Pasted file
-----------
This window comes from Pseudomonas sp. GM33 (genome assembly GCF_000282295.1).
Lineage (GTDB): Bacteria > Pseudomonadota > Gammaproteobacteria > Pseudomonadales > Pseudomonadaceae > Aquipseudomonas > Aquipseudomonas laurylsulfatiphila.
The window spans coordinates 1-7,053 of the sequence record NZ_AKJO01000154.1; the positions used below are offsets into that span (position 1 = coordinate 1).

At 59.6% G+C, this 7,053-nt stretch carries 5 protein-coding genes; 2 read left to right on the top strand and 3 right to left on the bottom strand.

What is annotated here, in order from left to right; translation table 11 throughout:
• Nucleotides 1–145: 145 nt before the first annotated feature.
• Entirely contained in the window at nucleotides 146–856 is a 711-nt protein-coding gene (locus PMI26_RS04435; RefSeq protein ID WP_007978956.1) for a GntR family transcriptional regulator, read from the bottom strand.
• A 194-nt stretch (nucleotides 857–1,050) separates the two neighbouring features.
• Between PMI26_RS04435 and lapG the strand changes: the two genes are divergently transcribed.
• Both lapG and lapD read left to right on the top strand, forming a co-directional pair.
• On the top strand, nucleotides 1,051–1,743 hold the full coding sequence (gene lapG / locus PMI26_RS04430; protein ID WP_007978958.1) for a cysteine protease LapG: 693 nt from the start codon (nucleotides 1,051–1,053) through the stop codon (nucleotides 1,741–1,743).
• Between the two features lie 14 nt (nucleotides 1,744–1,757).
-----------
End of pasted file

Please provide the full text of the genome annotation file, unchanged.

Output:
This window comes from Pseudomonas sp. GM33 (genome assembly GCF_000282295.1).
Lineage (GTDB): Bacteria > Pseudomonadota > Gammaproteobacteria > Pseudomonadales > Pseudomonadaceae > Aquipseudomonas > Aquipseudomonas laurylsulfatiphila.
The window spans coordinates 1-7,053 of the sequence record NZ_AKJO01000154.1; the positions used below are offsets into that span (position 1 = coordinate 1).

At 59.6% G+C, this 7,053-nt stretch carries 5 protein-coding genes; 2 read left to right on the top strand and 3 right to left on the bottom strand.

What is annotated here, in order from left to right; translation table 11 throughout:
• Nucleotides 1–145: 145 nt before the first annotated feature.
• Entirely contained in the window at nucleotides 146–856 is a 711-nt protein-coding gene (locus PMI26_RS04435; RefSeq protein ID WP_007978956.1) for a GntR family transcriptional regulator, read from the bottom strand.
• A 194-nt stretch (nucleotides 857–1,050) separates the two neighbouring features.
• Between PMI26_RS04435 and lapG the strand changes: the two genes are divergently transcribed.
• Both lapG and lapD read left to right on the top strand, forming a co-directional pair.
• On the top strand, nucleotides 1,051–1,743 hold the full coding sequence (gene lapG / locus PMI26_RS04430; protein ID WP_007978958.1) for a cysteine protease LapG: 693 nt from the start codon (nucleotides 1,051–1,053) through the stop codon (nucleotides 1,741–1,743).
• Between the two features lie 14 nt (nucleotides 1,744–1,757).